One of the most overlooked parts of Microsoft’s online community with Xbox is the ability to report people to Microsoft.  The system will ask you to select a reason for your reporting, ranging from “Unsportsmanlike conduct” to “Racism” or “Bullying”.  The more times a person is reported, the more restrictions will be put on that person’s account, limiting their ability to play their favorite games.  You can even write a comment to go with your report.  This directly ties in with the Microsoft reputation system which uses algorithms and community reporting to provide a reputation for each player based on the traffic light system:

“The more hours you play fairly online without being reported as abusive by other players, the better your reputation will be. The algorithm looks to identify players that are repeatedly disruptive across the community on Xbox Live. The vast majority of players do not regularly receive feedback from other players and, thus, will stay at the “Good Player” reputation level.”  – Michael Dunn, program manager for Xbox Live.

Xbox Live Reputation Levels

Xbox Live Reputation Levels

4 – Disconnect from Chat

If you want to take things a step further, you can disconnect from the chat while online.  Either by removing your headset, or even selecting to “turn off” chat.  You can do this on Facebook as well as other media platforms.

5 – Stay away

In the most extreme case, if you’re suffering from online harassment and find that none of the above worked, then simply stay offline.  Nobody is forcing you to connect to Facebook, Google, the PlayStation network or Xbox live.  If things have gotten so bad that it’s really affecting you, just avoid it altogether.

Finally, as I mentioned before, I won’t take cyber bullying or abuse lying down.  Whether it’s against me or someone else.  So when confronted by angry “You hit me first” guy at the weekend, I listened to his rants for a few minutes, stayed calm and even offered an apology.  Of course it all fell on deaf ears, so I took another approach, I spoke up to the listening (though silent) crowd.  The following is an almost word for word quote of my little speech.

“Just for anyone who is listening, I want you all to know that NOBODY has to put up with this kind of abuse.  As a group of players on a server, we have so many options to get rid of this abusive guy.  We can all vote to kick him off the server.  We can all open his profile and report him for being abusive, and if enough of us do it, his Microsoft account will be suspended.  So [abusive player], we as a group can give you, the individual two options:  One, shut up, play nice and we can all enjoy this game as intended.  Or two, go away, get off the server before we all start swamping the MS server with complaints against you.  If that happens, you’ll never be able to play this game online again.”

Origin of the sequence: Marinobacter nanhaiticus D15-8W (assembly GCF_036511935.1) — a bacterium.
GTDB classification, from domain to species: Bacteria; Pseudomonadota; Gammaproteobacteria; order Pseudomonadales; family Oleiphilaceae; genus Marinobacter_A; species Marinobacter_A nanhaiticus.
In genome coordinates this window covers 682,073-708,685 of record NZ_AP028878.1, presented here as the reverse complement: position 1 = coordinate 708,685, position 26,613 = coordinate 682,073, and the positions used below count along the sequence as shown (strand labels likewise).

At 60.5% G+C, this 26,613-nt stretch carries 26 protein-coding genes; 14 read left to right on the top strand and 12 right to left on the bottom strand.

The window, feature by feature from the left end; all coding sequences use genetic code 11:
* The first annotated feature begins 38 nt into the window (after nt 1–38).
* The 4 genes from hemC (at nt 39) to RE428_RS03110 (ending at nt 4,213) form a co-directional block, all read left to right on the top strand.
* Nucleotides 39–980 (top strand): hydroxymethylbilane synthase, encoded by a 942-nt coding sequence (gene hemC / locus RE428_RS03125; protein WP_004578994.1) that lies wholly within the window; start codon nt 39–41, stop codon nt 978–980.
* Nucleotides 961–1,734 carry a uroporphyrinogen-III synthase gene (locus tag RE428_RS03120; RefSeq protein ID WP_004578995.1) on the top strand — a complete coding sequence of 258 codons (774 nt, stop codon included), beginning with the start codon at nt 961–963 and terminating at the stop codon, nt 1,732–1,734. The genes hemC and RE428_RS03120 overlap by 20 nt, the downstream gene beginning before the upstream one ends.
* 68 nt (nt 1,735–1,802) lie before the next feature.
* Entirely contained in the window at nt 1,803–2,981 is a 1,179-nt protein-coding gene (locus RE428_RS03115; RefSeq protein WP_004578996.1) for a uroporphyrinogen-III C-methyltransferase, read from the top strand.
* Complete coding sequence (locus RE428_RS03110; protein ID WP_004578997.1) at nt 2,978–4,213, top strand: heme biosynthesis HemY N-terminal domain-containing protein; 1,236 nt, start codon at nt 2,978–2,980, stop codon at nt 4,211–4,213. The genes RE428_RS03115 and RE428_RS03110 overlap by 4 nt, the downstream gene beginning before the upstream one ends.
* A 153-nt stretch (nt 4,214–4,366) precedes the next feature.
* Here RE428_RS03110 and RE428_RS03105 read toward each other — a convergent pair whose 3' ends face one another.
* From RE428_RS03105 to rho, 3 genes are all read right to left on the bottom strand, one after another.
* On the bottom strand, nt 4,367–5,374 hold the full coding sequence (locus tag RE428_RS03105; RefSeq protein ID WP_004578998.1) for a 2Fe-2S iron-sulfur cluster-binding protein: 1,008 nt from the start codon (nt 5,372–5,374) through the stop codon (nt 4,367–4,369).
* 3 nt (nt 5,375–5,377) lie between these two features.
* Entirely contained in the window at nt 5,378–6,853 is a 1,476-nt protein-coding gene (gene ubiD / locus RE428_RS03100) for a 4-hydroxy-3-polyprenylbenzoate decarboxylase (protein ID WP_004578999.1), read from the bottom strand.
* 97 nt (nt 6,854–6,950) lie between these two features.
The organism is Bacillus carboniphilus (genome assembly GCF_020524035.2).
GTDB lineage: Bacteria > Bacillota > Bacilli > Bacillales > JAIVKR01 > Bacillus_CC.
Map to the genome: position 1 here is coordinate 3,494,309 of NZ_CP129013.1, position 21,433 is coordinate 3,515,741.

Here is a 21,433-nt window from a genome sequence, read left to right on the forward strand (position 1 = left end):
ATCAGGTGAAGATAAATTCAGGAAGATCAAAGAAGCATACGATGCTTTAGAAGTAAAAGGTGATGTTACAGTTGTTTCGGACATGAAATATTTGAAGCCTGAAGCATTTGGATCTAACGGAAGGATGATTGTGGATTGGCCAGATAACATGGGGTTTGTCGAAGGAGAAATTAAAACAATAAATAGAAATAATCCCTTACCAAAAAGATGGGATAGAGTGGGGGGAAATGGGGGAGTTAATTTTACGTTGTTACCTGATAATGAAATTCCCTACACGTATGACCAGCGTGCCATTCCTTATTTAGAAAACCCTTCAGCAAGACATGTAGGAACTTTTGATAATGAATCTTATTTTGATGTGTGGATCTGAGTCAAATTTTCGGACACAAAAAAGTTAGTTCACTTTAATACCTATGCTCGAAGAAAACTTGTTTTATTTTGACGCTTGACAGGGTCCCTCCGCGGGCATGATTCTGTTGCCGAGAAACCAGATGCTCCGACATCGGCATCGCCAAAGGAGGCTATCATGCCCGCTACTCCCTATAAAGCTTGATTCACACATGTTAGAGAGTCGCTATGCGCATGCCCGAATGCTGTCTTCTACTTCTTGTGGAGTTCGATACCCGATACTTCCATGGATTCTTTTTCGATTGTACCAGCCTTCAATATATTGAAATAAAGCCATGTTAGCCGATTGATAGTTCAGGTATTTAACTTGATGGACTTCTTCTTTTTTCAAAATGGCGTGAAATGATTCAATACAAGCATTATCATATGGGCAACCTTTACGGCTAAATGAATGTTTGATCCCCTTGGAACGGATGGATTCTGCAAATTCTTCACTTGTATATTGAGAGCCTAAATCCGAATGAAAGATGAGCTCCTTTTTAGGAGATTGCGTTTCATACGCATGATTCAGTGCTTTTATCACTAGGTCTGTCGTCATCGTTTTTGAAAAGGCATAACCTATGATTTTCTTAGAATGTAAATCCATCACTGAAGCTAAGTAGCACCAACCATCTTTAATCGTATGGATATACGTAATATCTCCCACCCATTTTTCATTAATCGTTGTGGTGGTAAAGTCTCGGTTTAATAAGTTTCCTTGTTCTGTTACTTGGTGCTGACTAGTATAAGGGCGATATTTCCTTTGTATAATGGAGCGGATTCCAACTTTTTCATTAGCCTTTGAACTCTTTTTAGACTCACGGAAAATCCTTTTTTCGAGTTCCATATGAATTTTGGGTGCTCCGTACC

After a brief silence, there were many other players laughing with a few phrases of “Heck yeah!’ and such.  Eventually, our abusive friend quit the server, hopefully learning a valuable lesson in the process.  I still blocked him and reported him to Microsoft under the section “Abusive behavior”, meaning I’ll never meet him in an online match-up again.  Since the weekend I’ve looked at his profile and can see that he has a warning badge on it which says “Avoid Me!”  So it looks like some people listened to my message.

My verbal abuser will now be stuck with restricted services, online match-making will pair him with other disruptive and abusive players and if he doesn’t change his ways, full account suspension could be just around the corner.

If only real life were this simple.

My Xbox Reputation Level

My Xbox Reputation Level